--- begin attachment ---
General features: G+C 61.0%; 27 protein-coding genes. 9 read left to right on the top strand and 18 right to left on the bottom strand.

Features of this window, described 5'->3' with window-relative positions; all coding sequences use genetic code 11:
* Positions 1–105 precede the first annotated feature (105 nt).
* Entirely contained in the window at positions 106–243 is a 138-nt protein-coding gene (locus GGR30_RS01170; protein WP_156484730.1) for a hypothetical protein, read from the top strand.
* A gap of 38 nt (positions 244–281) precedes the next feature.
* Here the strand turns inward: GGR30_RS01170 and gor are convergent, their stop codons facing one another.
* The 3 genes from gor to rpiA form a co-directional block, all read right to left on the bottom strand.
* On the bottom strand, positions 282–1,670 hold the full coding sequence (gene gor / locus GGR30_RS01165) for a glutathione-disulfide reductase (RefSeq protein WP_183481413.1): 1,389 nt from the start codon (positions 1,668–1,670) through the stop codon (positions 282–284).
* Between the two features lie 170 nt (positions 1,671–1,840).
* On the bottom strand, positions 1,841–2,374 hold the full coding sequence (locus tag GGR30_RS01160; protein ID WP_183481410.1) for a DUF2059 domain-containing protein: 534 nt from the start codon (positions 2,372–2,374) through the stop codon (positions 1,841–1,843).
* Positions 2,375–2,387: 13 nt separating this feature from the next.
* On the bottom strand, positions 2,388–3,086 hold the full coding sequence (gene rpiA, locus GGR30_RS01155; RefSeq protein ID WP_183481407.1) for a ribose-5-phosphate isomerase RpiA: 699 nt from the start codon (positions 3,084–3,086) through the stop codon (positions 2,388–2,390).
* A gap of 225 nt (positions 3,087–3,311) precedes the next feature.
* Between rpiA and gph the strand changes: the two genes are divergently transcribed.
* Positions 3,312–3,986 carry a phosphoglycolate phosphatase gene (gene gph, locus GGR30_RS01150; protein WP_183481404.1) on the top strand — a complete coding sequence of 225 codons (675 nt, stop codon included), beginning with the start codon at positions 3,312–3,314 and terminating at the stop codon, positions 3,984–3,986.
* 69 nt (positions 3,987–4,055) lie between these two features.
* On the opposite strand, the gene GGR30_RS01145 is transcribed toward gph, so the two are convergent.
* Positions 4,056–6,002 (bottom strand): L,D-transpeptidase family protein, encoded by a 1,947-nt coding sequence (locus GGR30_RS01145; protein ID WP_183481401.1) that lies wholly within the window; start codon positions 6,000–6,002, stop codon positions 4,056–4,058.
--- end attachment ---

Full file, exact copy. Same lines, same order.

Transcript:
General features: G+C 61.0%; 27 protein-coding genes. 9 read left to right on the top strand and 18 right to left on the bottom strand.

Features of this window, described 5'->3' with window-relative positions; all coding sequences use genetic code 11:
* Positions 1–105 precede the first annotated feature (105 nt).
* Entirely contained in the window at positions 106–243 is a 138-nt protein-coding gene (locus GGR30_RS01170; protein WP_156484730.1) for a hypothetical protein, read from the top strand.
* A gap of 38 nt (positions 244–281) precedes the next feature.
* Here the strand turns inward: GGR30_RS01170 and gor are convergent, their stop codons facing one another.
* The 3 genes from gor to rpiA form a co-directional block, all read right to left on the bottom strand.
* On the bottom strand, positions 282–1,670 hold the full coding sequence (gene gor / locus GGR30_RS01165) for a glutathione-disulfide reductase (RefSeq protein WP_183481413.1): 1,389 nt from the start codon (positions 1,668–1,670) through the stop codon (positions 282–284).
* Between the two features lie 170 nt (positions 1,671–1,840).
* On the bottom strand, positions 1,841–2,374 hold the full coding sequence (locus tag GGR30_RS01160; protein ID WP_183481410.1) for a DUF2059 domain-containing protein: 534 nt from the start codon (positions 2,372–2,374) through the stop codon (positions 1,841–1,843).
* Positions 2,375–2,387: 13 nt separating this feature from the next.
* On the bottom strand, positions 2,388–3,086 hold the full coding sequence (gene rpiA, locus GGR30_RS01155; RefSeq protein ID WP_183481407.1) for a ribose-5-phosphate isomerase RpiA: 699 nt from the start codon (positions 3,084–3,086) through the stop codon (positions 2,388–2,390).
* A gap of 225 nt (positions 3,087–3,311) precedes the next feature.
* Between rpiA and gph the strand changes: the two genes are divergently transcribed.
* Positions 3,312–3,986 carry a phosphoglycolate phosphatase gene (gene gph, locus GGR30_RS01150; protein WP_183481404.1) on the top strand — a complete coding sequence of 225 codons (675 nt, stop codon included), beginning with the start codon at positions 3,312–3,314 and terminating at the stop codon, positions 3,984–3,986.
* 69 nt (positions 3,987–4,055) lie between these two features.
* On the opposite strand, the gene GGR30_RS01145 is transcribed toward gph, so the two are convergent.
* Positions 4,056–6,002 (bottom strand): L,D-transpeptidase family protein, encoded by a 1,947-nt coding sequence (locus GGR30_RS01145; protein ID WP_183481401.1) that lies wholly within the window; start codon positions 6,000–6,002, stop codon positions 4,056–4,058.